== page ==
GREAT BLOGS ON THE MORTGAGE BAILOUT OPTIONS

    From my news peep hole I see McCain wanting full contract value bailout and Obama wanting current market value bailout. Neither makes sense to me either, but lets analyze there similarities:

    So we refinance a $200-400K loan at old high value, like McCain wants, can Joe Lunchbox making $50K or less afford the refinance contract, let alone qualify, when this unit was sold at partial payment teaser rate in the first place?

    Hades no.

    Will Obama’s plan work?

    For about the same reason, Hades no.

    That’s why, in my humble opinion, this early foreclosure witches brew is just talk and no action to date. The presidential candidates will promise you anything to get elected.

    Another major flaw in the mortgage bailout ointment, this is just round 1 [I see round 2, 3, 4, etc, etc years ahead of us] of the bailouts needed and we already bought about $1Trillion in mass bank stock. Guess what gang; the banks are just pocketing the money to protect them from economic meltdown today and Paulson is begging them to free it it up in today’s news. Fat chance Paulson, like I said in a previous blog, “we might as well have piled the bailout money up and lit a match to it”.

  31. 31

    Hedge funds are not levered 30:1; that was investment banks. They are done. Most hedge funds are sitting in at least 50% cash right now.

    Wait for a double bottom at 7800 on the Dow, and then buy as much as you can (keep a stop in at a 3% loss)…if we break through 7800 on the Dow, look out below, but if we bounce off, we’ll be back up to 9500, 10000 by early next year.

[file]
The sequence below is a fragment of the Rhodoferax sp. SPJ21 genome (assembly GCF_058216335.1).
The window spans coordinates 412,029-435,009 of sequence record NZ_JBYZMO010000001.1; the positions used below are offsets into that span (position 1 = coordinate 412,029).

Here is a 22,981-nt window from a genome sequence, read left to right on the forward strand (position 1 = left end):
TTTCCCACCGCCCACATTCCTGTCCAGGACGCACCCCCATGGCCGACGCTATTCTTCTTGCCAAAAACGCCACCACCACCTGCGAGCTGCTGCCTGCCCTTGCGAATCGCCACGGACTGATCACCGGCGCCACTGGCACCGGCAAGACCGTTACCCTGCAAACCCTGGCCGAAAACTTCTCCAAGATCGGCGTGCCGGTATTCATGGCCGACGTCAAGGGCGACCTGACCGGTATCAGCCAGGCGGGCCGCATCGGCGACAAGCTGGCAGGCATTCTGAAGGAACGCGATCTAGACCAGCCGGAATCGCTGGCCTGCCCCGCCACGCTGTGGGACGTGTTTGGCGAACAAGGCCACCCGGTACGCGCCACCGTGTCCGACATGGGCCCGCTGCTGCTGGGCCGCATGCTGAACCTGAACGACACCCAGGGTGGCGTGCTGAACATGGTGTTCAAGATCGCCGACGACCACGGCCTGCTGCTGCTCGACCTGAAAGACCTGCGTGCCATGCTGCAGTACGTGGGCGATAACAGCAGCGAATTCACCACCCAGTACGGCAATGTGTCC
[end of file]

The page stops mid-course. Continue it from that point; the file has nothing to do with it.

32. 32

    MORE ON MY BLOG ABOVE

    Another reason the federal bailout of bank stock purchses aren’t working:

    The news says today, with the global economic meltdown, businesses and individuals aren’t in the mood to go in debt at any rate anyway. Can you blame them?

  33. 33

    NICE TAKE CAPT KIRKLAND

    I bet you were one of those well educated types that told us to buy stocks when the DOW hit 14000, after all there’s plenty of growth to go.

    The problem with your prediction is simple, its called stock profits. Lately, there isn’t a financial incentive for stocks to go up when profits are flat. I think many US stocks are way overpriced at DOW 8200, with another 30% drop coming soon to a theater near you. Dr Roubini agrees with me and he hasn’t been wrong in his predictions yet.

  34. 34
    buyStocks says:

    gotta agree,
    Seems crazy to try to guess the bottom capt kirk. You’re probably better off sending the 3% you’d most likely lose to the obama compaign, and do some good with it.